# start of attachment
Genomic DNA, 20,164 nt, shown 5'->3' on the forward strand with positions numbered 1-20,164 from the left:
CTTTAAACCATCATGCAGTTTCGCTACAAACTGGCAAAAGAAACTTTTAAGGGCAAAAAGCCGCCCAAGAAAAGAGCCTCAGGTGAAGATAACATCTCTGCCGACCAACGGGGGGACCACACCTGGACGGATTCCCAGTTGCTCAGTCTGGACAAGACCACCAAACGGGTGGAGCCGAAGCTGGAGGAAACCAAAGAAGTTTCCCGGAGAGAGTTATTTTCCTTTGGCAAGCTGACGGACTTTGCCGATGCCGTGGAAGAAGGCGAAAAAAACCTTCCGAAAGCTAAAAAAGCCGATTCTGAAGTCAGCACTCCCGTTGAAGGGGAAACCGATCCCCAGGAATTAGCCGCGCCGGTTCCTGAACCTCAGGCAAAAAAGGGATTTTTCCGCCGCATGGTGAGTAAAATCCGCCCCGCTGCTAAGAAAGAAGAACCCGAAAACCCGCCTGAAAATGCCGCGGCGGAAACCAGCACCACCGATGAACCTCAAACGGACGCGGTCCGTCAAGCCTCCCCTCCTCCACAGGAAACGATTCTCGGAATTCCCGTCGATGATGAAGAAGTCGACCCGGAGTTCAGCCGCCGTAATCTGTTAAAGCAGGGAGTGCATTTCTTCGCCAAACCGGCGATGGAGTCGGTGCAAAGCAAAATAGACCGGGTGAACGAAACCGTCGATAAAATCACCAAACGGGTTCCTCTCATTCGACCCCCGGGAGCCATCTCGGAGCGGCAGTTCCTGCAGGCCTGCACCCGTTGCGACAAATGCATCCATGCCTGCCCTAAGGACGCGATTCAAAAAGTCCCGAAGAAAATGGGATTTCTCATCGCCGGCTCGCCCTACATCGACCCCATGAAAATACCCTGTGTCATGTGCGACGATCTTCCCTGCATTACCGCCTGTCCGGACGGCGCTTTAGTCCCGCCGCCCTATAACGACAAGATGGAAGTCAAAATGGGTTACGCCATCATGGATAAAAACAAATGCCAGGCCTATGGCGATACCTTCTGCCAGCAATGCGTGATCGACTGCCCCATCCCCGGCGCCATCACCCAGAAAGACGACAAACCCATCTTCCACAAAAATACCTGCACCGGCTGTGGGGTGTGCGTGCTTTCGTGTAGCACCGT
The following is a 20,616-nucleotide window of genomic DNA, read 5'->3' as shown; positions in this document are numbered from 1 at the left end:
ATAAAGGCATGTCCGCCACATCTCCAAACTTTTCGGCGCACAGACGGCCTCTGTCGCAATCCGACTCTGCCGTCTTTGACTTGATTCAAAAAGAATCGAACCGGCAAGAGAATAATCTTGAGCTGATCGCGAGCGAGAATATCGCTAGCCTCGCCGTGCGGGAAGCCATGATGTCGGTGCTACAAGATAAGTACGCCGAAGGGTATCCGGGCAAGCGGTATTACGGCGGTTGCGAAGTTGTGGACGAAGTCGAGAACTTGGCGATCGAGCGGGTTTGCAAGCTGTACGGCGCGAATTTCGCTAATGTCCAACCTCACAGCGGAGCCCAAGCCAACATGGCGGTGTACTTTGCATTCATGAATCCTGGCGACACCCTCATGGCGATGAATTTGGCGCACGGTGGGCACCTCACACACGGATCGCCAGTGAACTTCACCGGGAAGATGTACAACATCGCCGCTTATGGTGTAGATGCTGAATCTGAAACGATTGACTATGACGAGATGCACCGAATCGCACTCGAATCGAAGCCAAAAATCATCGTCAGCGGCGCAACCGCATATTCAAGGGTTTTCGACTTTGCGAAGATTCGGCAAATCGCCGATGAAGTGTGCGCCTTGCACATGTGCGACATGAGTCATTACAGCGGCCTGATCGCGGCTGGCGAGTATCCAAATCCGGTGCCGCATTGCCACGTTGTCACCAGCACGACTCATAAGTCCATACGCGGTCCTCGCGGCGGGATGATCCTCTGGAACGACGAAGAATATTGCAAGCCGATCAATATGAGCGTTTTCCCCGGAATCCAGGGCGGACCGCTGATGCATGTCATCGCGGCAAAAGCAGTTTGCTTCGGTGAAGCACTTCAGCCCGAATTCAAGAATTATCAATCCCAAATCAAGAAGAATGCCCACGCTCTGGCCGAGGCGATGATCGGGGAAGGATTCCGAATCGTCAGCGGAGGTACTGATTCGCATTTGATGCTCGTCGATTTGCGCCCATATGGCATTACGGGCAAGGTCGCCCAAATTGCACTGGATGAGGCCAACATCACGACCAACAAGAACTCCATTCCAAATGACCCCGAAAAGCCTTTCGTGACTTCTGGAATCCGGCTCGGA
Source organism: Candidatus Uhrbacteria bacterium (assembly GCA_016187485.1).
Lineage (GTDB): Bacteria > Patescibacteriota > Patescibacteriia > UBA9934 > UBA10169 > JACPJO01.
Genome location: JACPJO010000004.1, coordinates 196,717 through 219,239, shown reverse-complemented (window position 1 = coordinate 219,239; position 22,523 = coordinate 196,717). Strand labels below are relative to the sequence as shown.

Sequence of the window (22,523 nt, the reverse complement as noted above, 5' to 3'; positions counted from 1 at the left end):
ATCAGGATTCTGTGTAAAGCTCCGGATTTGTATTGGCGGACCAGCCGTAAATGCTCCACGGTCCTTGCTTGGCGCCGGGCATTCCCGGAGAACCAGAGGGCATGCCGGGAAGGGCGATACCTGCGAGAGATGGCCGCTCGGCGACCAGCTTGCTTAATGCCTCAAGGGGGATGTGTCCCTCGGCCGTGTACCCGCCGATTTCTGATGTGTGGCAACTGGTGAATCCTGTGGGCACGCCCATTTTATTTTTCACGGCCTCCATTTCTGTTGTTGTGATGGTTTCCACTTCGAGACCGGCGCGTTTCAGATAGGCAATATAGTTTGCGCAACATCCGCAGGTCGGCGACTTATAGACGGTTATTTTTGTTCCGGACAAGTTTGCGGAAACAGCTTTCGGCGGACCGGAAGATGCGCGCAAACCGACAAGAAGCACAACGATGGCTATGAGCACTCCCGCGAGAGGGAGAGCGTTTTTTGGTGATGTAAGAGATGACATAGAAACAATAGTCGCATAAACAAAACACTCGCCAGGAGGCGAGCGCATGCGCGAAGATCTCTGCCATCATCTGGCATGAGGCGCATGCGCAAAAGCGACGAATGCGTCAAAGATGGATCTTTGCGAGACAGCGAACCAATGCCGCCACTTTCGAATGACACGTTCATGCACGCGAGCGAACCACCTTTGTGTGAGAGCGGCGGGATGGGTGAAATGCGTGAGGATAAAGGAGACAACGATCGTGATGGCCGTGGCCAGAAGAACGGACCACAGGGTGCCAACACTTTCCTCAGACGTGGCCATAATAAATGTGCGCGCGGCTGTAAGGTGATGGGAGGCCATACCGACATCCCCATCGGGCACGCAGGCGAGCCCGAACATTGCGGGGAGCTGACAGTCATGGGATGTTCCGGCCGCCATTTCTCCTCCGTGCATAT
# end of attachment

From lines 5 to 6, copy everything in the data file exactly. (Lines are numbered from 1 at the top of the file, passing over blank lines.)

Source organism: Candidatus Uhrbacteria bacterium (assembly GCA_016187485.1).
Lineage (GTDB): Bacteria > Patescibacteriota > Patescibacteriia > UBA9934 > UBA10169 > JACPJO01.